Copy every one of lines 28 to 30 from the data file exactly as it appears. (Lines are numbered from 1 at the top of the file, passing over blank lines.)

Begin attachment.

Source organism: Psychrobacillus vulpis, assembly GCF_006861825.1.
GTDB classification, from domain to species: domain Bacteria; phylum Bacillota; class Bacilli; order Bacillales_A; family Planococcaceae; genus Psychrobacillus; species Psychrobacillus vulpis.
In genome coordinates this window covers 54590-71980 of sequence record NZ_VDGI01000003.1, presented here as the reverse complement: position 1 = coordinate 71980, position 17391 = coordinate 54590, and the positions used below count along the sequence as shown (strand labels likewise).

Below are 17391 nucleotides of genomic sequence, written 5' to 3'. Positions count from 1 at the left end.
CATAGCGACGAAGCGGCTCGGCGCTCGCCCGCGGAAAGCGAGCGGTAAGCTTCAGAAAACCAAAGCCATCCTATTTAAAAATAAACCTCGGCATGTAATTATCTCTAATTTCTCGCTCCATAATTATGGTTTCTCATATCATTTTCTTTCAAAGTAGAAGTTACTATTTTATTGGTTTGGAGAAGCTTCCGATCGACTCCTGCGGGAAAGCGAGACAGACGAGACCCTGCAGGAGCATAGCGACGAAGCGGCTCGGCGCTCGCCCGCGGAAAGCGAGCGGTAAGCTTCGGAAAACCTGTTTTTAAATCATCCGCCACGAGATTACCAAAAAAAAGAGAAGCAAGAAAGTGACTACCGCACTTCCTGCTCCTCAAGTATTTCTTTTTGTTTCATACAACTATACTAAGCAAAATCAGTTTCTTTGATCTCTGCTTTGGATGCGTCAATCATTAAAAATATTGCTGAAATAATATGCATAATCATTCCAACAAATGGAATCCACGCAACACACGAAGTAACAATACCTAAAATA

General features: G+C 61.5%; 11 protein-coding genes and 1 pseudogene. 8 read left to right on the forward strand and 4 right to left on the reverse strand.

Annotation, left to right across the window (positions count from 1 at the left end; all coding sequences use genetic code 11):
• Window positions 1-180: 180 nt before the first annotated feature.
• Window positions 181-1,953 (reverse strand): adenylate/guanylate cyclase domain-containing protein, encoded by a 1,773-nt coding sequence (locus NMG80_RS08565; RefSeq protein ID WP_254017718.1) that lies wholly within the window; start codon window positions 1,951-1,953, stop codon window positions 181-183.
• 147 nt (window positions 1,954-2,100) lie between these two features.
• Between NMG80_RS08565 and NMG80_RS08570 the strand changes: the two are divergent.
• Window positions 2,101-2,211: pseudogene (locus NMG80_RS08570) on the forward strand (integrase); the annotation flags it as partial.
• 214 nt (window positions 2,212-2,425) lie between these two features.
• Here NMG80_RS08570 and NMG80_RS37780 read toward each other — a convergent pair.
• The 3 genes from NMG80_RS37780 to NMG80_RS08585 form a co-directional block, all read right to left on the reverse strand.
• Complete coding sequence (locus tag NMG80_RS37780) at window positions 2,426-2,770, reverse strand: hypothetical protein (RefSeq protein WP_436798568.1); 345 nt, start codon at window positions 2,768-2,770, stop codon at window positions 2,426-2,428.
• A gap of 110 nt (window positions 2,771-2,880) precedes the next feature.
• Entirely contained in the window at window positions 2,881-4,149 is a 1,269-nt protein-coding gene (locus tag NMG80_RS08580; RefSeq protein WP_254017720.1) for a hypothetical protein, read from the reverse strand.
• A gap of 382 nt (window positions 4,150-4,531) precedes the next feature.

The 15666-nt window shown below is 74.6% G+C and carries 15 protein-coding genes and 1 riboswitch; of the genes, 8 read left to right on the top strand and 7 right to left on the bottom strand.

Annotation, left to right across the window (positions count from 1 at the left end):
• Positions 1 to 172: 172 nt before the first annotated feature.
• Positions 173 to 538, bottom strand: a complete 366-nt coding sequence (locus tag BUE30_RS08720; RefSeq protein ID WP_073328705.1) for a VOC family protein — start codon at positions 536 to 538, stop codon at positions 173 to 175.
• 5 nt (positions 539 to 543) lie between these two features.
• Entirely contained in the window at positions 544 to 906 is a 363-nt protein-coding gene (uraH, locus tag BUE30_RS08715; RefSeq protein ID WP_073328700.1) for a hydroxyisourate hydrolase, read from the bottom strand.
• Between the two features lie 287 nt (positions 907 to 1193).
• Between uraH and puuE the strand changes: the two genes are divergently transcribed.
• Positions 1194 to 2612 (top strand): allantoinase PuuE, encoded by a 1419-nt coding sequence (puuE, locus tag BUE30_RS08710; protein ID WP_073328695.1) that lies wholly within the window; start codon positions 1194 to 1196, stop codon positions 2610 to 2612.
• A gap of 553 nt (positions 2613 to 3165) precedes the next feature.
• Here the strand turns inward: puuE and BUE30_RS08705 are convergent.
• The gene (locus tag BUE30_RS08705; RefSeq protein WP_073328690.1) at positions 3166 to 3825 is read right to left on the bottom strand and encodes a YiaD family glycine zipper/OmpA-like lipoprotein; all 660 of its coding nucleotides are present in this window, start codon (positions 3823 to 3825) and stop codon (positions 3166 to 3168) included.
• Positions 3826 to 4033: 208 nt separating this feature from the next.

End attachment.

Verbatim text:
• Positions 1194 to 2612 (top strand): allantoinase PuuE, encoded by a 1419-nt coding sequence (puuE, locus tag BUE30_RS08710; protein ID WP_073328695.1) that lies wholly within the window; start codon positions 1194 to 1196, stop codon positions 2610 to 2612.
• A gap of 553 nt (positions 2613 to 3165) precedes the next feature.
• Here the strand turns inward: puuE and BUE30_RS08705 are convergent.